Industrial Electronics

Robot mimics human operator's movements

01 November 2019

Researchers from MIT and the University of Illinois have created a two-legged robotic system, named Little Hermes, that can walk, run, jump and interact with the environment at the same time its human operator executes the same motions.

Mechanical science and engineering professor João Ramos developed a human-operated robot, named Little Hermes, which relies on human reflexes to remain upright during locomotion. (Source: L. Brian Stauffer)Mechanical science and engineering professor João Ramos developed a human-operated robot, named Little Hermes, which relies on human reflexes to remain upright during locomotion. (Source: L. Brian Stauffer)

The team was motivated to create Little Hermes after watching the natural disasters and nuclear plant explosion in Fukushima, Japan in 2011. The team thought, if a robot had been able to enter the nuclear plant, the explosion could have been de-escalated before the disaster happened. A human sent into a disaster area can only work as long as it is safe enough to do so. This is very difficult with nuclear disasters because the radiation is dangerous to humans. If a robot was sent into this environment, worries about radiation exposure and danger would be irrelevant. But for a robot to be able to do this, it needs to move in a human-like way.

Most current research into human-operated robotics does not include force-feedback for the operator. When robots are interacting with an environment as a human would, force-feedback is important for the operator. The operator needs to feel the same forces as the robot to operate it correctly. Also, since robots don’t have the same intrinsic sense of balance as humans, the team needed to recreate balance in the robots.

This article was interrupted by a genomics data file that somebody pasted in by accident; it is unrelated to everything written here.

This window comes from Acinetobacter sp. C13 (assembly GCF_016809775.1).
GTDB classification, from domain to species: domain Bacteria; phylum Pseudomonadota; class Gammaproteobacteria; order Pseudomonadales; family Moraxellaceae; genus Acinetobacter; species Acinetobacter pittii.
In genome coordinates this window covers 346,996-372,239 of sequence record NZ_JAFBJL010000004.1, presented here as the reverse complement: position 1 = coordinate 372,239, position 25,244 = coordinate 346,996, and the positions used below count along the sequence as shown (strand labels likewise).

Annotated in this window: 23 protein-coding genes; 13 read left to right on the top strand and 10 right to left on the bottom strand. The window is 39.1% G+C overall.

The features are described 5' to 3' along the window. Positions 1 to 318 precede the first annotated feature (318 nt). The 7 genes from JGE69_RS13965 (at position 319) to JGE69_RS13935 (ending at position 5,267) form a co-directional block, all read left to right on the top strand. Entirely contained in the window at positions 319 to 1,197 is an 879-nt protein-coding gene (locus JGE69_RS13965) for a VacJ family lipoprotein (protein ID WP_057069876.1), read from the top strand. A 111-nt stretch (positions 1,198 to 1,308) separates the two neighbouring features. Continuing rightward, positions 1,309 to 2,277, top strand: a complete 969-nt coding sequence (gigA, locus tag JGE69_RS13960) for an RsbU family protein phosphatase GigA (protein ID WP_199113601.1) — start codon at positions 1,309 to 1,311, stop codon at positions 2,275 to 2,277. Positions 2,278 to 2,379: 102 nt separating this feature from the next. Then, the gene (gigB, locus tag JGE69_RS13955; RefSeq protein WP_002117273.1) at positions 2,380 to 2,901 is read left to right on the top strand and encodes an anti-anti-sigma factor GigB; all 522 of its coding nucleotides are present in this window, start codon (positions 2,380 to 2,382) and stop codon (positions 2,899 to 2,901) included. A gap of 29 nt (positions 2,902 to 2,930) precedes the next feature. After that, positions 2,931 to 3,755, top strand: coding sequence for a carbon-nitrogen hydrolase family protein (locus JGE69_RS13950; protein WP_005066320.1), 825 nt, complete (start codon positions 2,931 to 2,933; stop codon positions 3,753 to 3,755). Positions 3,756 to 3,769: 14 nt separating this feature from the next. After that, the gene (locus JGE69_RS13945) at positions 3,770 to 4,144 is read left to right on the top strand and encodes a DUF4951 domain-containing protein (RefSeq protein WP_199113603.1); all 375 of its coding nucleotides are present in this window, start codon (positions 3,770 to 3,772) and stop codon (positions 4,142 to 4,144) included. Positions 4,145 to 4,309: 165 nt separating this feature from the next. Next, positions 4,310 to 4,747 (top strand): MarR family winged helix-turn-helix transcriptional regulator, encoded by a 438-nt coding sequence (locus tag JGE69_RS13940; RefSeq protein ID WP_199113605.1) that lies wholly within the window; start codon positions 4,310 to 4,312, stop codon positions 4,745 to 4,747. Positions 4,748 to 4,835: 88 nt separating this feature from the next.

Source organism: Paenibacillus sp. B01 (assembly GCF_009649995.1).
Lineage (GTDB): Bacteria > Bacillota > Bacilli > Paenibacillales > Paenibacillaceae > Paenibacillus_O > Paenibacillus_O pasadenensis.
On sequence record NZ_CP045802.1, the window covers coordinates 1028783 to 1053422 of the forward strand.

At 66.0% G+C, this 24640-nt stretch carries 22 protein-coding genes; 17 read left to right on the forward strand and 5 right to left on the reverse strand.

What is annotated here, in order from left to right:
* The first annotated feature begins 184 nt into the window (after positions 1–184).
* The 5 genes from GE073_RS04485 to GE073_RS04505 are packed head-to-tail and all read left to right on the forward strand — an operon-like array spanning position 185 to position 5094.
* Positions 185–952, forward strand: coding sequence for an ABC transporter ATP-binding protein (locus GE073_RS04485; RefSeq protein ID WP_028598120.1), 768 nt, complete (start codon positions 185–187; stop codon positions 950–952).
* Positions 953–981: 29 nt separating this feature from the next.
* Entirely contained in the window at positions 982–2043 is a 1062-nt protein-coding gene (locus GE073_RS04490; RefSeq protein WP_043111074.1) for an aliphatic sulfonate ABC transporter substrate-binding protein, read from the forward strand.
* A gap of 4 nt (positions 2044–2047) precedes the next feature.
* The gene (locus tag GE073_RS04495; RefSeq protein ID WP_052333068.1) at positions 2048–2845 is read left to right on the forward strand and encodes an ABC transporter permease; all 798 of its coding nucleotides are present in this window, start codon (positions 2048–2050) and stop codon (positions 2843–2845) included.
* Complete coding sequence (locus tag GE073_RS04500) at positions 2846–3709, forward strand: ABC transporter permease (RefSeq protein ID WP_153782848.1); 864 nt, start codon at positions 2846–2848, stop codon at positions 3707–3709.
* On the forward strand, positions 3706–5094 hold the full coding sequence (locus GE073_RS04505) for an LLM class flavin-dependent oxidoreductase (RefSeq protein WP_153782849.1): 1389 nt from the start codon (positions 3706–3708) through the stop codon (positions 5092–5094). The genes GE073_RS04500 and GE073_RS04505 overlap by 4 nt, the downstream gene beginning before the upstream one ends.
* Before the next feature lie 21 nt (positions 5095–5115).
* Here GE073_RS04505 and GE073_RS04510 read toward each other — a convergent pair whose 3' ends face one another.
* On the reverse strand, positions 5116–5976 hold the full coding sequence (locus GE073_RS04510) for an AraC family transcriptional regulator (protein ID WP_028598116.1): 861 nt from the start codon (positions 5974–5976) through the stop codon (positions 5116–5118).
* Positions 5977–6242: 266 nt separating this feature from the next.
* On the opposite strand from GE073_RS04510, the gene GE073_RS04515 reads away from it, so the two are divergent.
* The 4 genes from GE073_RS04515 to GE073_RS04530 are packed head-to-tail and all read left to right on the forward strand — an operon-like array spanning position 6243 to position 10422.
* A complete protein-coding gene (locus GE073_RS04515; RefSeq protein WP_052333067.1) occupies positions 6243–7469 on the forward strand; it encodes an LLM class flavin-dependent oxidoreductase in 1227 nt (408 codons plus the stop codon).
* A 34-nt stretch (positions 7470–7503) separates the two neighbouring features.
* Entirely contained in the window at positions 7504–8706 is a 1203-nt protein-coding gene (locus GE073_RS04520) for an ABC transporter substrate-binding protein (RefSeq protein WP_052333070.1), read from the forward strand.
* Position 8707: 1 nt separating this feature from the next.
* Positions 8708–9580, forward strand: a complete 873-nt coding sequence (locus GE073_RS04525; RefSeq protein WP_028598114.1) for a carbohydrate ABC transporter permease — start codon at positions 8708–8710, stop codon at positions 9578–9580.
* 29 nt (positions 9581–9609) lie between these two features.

To overcome these issues, the researchers developed a motion capture suit. The motion capture suit is an exoskeleton worn by the operator. The suit captures the motion and forces of the operator, transfers the data to the robot and the robot reproduces the motion with little to no delay. The operators wear a vest that sends force-feed information from the robot to the operator. When the robot starts to lose balance, the human operator will feel the force and can adjust.

The team still has more developments it would like to make before using this system outside of the laboratory. Right now the teleoperation between the robot and operator happens through wired side-by-side interference. But for Little Hermes to be used in real life, the system needs to be wireless. The team hopes to implement a system similar to those currently used to control drones. The team also wants to develop this kind of device for other parts of the body, like hands and feet. Right now Little Hermes is restrained to bipedal robots, but the team believes that the same technology could be transferred to other mobile systems, like quadrupedal and wheeled robots.

A paper on Little Hermes has been published in Science Robotics.



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